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Just a manual pull the leaver and the whole thing moves forward would have been soo much better. The funny seatbelt helper I think was also a turn off form as long term you felt it would let you down. I do like the short cut buttons on the iDrive but it is a frustrating that this version as you said was like a stopgap version as the F services iDrive was so much better. I understand that depending on the tune you get, you are able to turn traction control off when you hit the M button.

However it was included that way to fit various markets that require traction control to be more difficult to turn off not easy. I also understand the traction control can also be tuned to suit supercharged engines. I was told that the local to me Harrop supercharger allows for this. However I would rather stick to an engine and transmission tune and just enjoy the wonderful s65 engine revving to 8000 RPM as it was intended too. Windows down of course.

Thanks for uploading it s always great to hear from owners of the only V8 M3. Dude worst vid ever on the M3, you completely miss the purpose of this car, not smart. Well sorry if I sound hash but you are wrong BMW made M3 as fast car so the mean thing is to reduce the weight of the car made it has less features.

clearly you can find those options in the 7 series. You can t compare the M3 iq option f Dodge Ram they are completely different thing. 7 can be fixed with very simple coding. Chris Thomas. 5 months ago. B Scrip was just about to type this comment. BMW had Motorsport in mind when they designed and built the E92 M3. To try to keep an already slightly bloated 1650kg in check, an extensive weight saving programme has been followed here.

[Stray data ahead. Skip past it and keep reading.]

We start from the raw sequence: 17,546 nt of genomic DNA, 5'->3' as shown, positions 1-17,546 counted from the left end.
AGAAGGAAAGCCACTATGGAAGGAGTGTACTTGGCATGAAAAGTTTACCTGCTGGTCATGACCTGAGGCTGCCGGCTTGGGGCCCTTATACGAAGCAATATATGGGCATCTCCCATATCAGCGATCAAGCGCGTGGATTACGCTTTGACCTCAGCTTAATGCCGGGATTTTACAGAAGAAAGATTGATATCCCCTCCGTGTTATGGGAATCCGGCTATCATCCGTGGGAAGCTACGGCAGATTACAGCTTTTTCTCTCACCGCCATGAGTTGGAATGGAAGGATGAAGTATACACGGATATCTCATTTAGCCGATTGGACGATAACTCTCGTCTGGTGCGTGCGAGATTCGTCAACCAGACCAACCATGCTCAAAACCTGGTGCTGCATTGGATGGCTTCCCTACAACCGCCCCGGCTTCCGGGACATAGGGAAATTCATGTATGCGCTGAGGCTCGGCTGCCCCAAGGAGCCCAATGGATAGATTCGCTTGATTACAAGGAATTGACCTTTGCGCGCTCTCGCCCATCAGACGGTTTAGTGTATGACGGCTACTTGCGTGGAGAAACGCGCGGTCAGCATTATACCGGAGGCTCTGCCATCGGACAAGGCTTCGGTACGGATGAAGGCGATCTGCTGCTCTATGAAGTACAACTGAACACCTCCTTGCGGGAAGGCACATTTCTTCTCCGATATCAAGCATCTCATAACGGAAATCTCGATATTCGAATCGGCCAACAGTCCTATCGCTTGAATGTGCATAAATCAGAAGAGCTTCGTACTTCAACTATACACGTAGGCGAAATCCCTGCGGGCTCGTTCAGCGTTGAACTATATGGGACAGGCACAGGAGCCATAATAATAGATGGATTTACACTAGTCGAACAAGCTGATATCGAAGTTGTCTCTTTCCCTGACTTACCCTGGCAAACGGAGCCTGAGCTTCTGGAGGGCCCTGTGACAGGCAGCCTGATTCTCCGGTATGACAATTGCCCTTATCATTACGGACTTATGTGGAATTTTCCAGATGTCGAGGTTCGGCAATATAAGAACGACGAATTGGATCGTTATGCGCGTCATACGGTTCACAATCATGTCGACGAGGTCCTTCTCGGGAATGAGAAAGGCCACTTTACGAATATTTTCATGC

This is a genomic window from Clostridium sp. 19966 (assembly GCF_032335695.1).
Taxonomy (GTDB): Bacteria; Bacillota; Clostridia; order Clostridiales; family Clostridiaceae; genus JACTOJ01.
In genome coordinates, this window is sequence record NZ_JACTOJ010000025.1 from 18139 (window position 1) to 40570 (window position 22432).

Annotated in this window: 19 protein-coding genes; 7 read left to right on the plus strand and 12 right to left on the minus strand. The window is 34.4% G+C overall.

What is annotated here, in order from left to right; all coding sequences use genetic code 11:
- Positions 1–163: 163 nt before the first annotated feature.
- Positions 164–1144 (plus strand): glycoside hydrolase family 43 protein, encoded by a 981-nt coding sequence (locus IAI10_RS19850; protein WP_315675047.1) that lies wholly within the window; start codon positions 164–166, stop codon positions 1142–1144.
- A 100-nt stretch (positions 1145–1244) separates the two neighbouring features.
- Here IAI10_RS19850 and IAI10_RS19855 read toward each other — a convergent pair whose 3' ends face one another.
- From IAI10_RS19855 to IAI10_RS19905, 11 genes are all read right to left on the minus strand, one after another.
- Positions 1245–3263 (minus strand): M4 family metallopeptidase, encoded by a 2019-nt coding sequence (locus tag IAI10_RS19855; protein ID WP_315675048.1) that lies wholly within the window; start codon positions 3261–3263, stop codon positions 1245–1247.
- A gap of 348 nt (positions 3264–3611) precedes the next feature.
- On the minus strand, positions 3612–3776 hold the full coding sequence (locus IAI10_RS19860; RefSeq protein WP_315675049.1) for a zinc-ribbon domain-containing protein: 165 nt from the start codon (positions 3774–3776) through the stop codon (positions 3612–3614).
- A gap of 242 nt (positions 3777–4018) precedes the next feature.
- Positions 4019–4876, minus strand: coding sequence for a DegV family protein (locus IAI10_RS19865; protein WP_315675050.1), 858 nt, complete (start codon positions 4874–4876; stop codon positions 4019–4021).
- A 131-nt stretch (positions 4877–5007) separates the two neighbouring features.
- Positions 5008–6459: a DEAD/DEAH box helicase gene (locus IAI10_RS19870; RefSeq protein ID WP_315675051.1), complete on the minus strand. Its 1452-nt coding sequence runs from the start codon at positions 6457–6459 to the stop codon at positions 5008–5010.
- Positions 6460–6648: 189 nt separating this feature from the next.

Plastic reinforced carbon fibre roof, aluminium suspension, 15kg lighter v8 over the previous 6 cyl etc. So for BMW to add unnecessary items plus all associated wiring and electrics would tip the E92 M3 s weight far too far over the scales for it to be competitive with RS4 and C63. The ford mustang does have more power but think about it the e92 has longer gears revs higher so in reality the mustang isn t faster by all means.

My friend has an e92 m3 stock and has raced 2018 and 2019 ford mustang gt and they really neck on neck or either one gets the start are the other gets the start. Oka ur comparing a truck to a car duh I truck needs one cuz it s bigger then the bmw. 7 29 wtf is that. the angle eyes are warmer color for Fog.

My best guess anyway. the LED bulbs are too bright blue off the fog. too much scatter. Rear seats arm rest wtf. BMW cutting corners in these Beast cars. Really pathetic. Cup holders shoulda been in the list. Get the F outta here with all the cheap trickery. 70k plus better have solid cup holders, back up camera, simple one push on off buttons, HUD for speed, and nicer stock rims or Comp rims as stock. Agree with the cup holders they are really pathetic and usually break anyway Fail there BMW.

Camera and HUD were options in our market area and we paid 157k in Australia for the privilege of not having those options as standard. My Car is a Complete Pak so does have the wheels and some other nice inclusions. Check myn out at kinkilga on instagram im doing a free canon camera give away aswel. This video made me want an E92 even more. I hate when people complain about parking camera. SENSORS ARE MORE THAN ENOUGH, AND IF YOU THINK OTHERWISE YOU SHOULD GO PRACTICE YOUR PARKING FIRST.